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Solid customer insights are required for this and can be gathered through observation, conversation, and other qualitative and quantitative types of research. These insights then become the point of reference in every meeting related to any kind of design action.

3. Iterate continuously

A product release cannot represent the end of your design effort. You can reduce further risks in development by continually learning, testing, and iterating with your customers to positively impact your speed to market with future releases and updates.

Keeping a customer’s underlying needs front of mind will help you identify when new needs emerge and help you dial in and resolve current issues. In turn, you reduce the risk of executing otherwise great design work that ends up not generating revenue.

It’s also important to find ways of sharing this knowledge across the product team. Sharing design work early and as often as possible helps your team members gain horizontal knowledge about multiple aspects of the build.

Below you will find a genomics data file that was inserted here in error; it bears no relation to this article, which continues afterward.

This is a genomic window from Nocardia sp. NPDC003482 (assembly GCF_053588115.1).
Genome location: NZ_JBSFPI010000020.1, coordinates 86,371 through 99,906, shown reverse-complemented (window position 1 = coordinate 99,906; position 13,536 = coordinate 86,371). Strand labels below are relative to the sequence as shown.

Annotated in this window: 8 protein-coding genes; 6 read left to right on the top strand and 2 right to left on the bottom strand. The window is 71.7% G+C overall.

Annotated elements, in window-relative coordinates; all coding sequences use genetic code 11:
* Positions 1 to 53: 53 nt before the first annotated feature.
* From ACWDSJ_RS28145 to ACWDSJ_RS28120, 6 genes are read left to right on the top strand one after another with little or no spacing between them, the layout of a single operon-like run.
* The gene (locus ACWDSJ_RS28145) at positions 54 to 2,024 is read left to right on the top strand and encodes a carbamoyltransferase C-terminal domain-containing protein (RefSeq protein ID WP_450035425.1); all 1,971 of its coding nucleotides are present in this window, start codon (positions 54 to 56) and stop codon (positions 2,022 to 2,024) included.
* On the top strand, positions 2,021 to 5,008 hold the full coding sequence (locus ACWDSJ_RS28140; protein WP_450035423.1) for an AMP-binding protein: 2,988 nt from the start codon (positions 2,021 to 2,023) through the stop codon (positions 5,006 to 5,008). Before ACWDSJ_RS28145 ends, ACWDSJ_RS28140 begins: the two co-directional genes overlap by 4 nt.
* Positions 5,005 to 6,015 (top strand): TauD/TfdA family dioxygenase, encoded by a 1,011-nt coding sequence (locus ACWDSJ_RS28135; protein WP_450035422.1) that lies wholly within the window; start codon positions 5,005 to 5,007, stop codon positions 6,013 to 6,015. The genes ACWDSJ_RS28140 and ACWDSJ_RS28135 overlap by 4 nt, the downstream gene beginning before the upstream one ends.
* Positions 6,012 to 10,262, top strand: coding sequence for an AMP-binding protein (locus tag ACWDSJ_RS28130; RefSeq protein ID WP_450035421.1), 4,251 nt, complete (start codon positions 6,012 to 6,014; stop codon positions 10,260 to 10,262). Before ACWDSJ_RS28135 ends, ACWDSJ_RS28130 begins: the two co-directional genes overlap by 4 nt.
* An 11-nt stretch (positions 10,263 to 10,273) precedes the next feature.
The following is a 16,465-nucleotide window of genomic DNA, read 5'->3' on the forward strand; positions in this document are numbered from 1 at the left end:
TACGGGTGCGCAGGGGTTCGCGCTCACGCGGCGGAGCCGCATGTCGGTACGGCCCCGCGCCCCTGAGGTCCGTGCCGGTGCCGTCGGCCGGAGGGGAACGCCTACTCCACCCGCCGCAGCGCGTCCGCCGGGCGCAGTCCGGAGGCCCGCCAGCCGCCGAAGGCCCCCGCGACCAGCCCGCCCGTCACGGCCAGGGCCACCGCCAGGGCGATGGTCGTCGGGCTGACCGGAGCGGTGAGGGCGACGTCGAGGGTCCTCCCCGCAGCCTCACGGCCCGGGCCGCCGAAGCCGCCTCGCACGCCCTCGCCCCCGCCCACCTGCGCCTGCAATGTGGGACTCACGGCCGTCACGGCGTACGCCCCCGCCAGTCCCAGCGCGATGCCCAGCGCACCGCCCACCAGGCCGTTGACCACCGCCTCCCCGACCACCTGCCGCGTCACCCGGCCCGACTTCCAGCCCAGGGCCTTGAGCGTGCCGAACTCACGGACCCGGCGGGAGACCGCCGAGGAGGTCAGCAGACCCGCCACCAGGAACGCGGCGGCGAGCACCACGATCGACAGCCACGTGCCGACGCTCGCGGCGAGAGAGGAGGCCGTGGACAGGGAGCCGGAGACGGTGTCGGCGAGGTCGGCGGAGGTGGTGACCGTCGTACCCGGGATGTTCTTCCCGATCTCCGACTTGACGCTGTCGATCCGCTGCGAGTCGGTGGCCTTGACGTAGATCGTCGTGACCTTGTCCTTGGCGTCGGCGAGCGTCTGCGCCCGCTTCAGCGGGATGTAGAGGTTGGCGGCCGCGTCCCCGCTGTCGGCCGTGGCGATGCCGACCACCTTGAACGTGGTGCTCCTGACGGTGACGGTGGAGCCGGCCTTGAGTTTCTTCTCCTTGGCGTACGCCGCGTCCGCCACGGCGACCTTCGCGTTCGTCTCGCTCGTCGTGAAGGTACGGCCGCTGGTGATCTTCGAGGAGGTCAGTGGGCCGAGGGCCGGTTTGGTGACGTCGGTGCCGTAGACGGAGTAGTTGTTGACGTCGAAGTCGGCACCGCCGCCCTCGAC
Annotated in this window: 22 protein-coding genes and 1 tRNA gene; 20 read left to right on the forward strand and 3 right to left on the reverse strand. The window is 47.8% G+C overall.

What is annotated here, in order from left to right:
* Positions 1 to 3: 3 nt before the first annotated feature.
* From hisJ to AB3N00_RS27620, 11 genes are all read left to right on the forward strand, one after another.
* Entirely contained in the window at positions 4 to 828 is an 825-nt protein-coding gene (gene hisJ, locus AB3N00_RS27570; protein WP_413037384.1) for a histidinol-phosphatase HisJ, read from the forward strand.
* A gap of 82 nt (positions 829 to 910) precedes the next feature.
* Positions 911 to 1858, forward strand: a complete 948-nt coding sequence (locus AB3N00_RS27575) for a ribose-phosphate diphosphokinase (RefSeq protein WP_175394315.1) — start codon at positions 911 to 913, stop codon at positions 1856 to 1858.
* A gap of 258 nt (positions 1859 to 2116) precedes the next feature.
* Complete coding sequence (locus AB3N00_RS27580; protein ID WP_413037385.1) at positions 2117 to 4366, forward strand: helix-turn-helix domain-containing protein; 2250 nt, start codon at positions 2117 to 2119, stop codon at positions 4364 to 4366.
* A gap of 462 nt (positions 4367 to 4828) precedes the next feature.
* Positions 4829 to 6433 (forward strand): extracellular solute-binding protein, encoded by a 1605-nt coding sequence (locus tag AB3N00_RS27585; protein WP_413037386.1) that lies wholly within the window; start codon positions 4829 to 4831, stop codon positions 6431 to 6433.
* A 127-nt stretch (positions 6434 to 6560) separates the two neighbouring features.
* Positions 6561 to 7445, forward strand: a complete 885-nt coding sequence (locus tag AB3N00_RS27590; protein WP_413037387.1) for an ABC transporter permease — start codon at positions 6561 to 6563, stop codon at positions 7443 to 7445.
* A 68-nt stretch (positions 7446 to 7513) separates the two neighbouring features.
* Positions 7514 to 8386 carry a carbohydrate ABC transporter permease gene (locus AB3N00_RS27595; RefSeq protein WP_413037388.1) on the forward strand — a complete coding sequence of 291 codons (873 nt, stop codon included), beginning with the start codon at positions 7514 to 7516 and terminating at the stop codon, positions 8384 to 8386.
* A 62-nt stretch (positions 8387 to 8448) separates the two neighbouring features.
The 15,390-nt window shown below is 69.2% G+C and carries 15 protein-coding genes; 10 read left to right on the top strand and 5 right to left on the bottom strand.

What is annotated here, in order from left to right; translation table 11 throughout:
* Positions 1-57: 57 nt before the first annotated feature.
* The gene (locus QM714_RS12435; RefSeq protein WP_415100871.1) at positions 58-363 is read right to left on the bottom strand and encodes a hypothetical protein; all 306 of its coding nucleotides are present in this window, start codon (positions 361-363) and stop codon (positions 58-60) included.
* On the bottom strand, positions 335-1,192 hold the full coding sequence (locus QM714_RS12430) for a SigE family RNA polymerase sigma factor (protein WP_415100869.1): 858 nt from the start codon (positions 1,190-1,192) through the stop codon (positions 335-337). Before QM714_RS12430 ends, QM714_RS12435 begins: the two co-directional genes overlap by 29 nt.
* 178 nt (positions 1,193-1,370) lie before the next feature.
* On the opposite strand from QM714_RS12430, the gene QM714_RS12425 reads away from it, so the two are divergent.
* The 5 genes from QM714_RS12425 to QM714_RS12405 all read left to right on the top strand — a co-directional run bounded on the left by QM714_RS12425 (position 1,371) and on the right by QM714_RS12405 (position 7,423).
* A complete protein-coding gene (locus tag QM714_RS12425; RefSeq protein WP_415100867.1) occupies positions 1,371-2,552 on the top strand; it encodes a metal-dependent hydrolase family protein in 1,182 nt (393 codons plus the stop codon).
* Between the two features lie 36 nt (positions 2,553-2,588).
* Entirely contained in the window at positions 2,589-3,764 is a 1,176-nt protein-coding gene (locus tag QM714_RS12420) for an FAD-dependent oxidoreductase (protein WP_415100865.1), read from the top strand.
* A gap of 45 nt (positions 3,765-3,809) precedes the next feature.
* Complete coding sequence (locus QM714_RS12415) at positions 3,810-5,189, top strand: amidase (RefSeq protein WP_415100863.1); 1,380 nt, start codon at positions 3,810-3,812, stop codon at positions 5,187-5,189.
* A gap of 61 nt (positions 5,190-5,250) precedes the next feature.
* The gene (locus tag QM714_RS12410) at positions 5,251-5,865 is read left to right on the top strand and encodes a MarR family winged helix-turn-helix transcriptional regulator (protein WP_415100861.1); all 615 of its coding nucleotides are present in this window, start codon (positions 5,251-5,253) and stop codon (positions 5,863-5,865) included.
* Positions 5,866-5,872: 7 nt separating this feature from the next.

4. Avoid a disconnected workflow

Keeping up with the pace of change demanded by a successful OTT build can be a struggle when teams are working in silos, creating longer feedback loops between discovery and delivery.

We can overcome this operational inertia by making user-centric design everyone’s responsibility with a culture of cross-functional collaboration, where designers, developers, and analysts are working together to solve usability issues, ensuring that content is perceivable, operable, understandable, robust, and consistent. Designing is a team sport that’s about reducing friction and inertia, and accelerating the delivery of better outcomes.